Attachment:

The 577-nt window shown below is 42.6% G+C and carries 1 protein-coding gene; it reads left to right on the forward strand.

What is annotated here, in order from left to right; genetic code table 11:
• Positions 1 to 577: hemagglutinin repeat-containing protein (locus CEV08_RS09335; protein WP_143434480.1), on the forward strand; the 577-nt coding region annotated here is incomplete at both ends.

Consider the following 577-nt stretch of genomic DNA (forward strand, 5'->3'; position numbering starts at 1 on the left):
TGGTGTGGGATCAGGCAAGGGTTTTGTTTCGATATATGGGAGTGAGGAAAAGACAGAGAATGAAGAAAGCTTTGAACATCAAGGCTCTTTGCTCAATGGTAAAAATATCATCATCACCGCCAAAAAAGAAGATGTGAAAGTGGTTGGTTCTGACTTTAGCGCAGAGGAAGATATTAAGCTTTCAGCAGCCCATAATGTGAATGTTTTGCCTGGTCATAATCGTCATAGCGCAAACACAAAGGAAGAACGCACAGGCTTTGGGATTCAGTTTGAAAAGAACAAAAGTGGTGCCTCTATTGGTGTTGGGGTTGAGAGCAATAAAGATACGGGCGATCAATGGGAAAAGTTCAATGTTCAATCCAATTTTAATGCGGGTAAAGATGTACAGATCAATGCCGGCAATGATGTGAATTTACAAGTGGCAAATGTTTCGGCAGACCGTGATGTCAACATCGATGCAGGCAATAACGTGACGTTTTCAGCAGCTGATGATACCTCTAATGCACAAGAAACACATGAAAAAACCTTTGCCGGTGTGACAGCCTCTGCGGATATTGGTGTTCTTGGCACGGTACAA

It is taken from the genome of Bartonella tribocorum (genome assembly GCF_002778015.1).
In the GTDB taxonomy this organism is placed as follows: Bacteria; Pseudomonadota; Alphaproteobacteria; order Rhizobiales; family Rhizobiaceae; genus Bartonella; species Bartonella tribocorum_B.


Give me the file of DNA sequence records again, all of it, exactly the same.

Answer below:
The 577-nt window shown below is 42.6% G+C and carries 1 protein-coding gene; it reads left to right on the forward strand.

What is annotated here, in order from left to right; genetic code table 11:
• Positions 1 to 577: hemagglutinin repeat-containing protein (locus CEV08_RS09335; protein WP_143434480.1), on the forward strand; the 577-nt coding region annotated here is incomplete at both ends.

Consider the following 577-nt stretch of genomic DNA (forward strand, 5'->3'; position numbering starts at 1 on the left):
TGGTGTGGGATCAGGCAAGGGTTTTGTTTCGATATATGGGAGTGAGGAAAAGACAGAGAATGAAGAAAGCTTTGAACATCAAGGCTCTTTGCTCAATGGTAAAAATATCATCATCACCGCCAAAAAAGAAGATGTGAAAGTGGTTGGTTCTGACTTTAGCGCAGAGGAAGATATTAAGCTTTCAGCAGCCCATAATGTGAATGTTTTGCCTGGTCATAATCGTCATAGCGCAAACACAAAGGAAGAACGCACAGGCTTTGGGATTCAGTTTGAAAAGAACAAAAGTGGTGCCTCTATTGGTGTTGGGGTTGAGAGCAATAAAGATACGGGCGATCAATGGGAAAAGTTCAATGTTCAATCCAATTTTAATGCGGGTAAAGATGTACAGATCAATGCCGGCAATGATGTGAATTTACAAGTGGCAAATGTTTCGGCAGACCGTGATGTCAACATCGATGCAGGCAATAACGTGACGTTTTCAGCAGCTGATGATACCTCTAATGCACAAGAAACACATGAAAAAACCTTTGCCGGTGTGACAGCCTCTGCGGATATTGGTGTTCTTGGCACGGTACAA

It is taken from the genome of Bartonella tribocorum (genome assembly GCF_002778015.1).
In the GTDB taxonomy this organism is placed as follows: Bacteria; Pseudomonadota; Alphaproteobacteria; order Rhizobiales; family Rhizobiaceae; genus Bartonella; species Bartonella tribocorum_B.